After spending a year on the market without any offers, the historic Henry D. Hedges House, an East Hampton Village mansion at 29 Huntting Lane, has gained another broker.
The eight-bedroom, eight-and-a-half bathroom Victorian home had been listed with Jean Rickenbach of Sotheby’s International Realty until today, when Jim Oxnam of Brown Harris Stevens landed a co-exclusive. It was originally listed for $11.5 million in January 2009, but the
price was cut to $10.9 million in October. It wasn’t immediately clear
why the price was dropped.
The three-story home, located in the Huntting Lane Historical District, has six fireplaces, an elevator, carriage house and a heated pool and deck.
Sotheby’s does not recommend co-exclusive listings, Rickenbach told The Real Deal, but “we do what our client asks us to do.”
Home sales volume in East Hampton Village dropped 35 percent during the fourth quarter, according to a Hamptons residential market report released this morning by Town & Country Real Estate.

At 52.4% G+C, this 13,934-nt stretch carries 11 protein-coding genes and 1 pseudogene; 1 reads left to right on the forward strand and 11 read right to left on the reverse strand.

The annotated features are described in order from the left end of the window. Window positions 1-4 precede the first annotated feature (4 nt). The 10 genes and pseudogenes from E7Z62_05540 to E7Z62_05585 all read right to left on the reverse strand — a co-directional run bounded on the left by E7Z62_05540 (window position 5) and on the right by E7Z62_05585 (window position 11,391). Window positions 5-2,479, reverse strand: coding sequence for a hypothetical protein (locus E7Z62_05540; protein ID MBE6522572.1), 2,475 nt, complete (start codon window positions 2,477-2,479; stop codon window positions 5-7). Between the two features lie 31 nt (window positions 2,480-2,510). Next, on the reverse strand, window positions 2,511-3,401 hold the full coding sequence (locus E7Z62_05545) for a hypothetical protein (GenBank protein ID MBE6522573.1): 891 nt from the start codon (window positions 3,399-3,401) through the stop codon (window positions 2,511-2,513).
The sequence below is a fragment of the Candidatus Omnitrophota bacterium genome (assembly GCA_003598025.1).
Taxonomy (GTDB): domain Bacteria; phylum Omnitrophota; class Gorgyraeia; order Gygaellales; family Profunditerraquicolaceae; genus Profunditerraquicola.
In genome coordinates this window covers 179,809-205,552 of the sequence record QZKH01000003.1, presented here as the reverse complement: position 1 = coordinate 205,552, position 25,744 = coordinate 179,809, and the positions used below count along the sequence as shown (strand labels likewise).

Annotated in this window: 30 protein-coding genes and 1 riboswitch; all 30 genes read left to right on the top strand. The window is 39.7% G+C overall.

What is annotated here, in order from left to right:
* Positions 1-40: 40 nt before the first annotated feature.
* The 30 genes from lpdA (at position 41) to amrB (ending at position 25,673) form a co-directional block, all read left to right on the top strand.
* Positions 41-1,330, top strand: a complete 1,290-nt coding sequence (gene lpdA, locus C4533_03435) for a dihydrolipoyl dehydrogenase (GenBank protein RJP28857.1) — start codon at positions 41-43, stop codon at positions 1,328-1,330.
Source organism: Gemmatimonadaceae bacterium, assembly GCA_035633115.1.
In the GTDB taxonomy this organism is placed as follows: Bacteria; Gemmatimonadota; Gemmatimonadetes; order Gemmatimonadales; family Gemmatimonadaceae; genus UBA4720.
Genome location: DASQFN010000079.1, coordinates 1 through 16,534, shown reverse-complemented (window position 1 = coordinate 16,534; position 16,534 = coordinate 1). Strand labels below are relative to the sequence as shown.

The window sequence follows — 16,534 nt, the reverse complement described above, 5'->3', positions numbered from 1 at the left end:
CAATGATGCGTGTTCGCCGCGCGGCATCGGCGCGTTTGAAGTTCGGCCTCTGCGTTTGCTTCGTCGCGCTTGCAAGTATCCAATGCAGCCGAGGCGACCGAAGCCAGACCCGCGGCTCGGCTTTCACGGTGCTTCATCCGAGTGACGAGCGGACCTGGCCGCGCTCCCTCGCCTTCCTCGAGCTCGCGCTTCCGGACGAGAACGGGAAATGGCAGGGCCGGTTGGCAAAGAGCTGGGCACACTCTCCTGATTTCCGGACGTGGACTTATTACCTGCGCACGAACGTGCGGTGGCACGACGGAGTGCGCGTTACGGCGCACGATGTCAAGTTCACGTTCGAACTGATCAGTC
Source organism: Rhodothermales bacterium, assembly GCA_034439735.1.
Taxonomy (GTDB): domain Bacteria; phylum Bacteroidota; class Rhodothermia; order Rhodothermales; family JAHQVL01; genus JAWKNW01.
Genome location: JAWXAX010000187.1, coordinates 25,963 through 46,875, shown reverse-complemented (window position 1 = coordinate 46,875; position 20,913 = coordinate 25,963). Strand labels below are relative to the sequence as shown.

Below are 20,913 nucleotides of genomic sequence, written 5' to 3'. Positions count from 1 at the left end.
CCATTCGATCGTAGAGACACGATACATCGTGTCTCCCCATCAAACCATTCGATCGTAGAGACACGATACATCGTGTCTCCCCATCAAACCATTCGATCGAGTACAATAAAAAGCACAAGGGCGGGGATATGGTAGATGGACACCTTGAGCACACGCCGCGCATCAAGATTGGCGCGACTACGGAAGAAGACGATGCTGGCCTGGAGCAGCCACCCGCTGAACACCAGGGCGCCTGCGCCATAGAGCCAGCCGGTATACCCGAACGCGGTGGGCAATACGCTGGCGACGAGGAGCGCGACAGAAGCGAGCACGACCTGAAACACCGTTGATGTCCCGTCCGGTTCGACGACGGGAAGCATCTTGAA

“We just wanted to broaden our exposure,” said John Tarbet, the seller, who noted that there had been no bites. He purchased the property in 2007 with the intention to renovate and resell the home, which was built in 1903.
Tarbet, a retired Suffolk County police officer and East Hampton native, has been in the business of renovating historic properties in the town for the past decade. He moved into the Henry D. Hedges House with his wife three months ago, once the restoration was complete.
“It’s been meticulously restored. It’s in pristine condition,” BHS’ Oxnam said. He is holding an open house this Thursday for brokers.
“We’ll move on when this is sold and will be looking for another one to redo,” Tarbet said, noting that a property he owns on Cold Hollow Road has the potential to be his next project.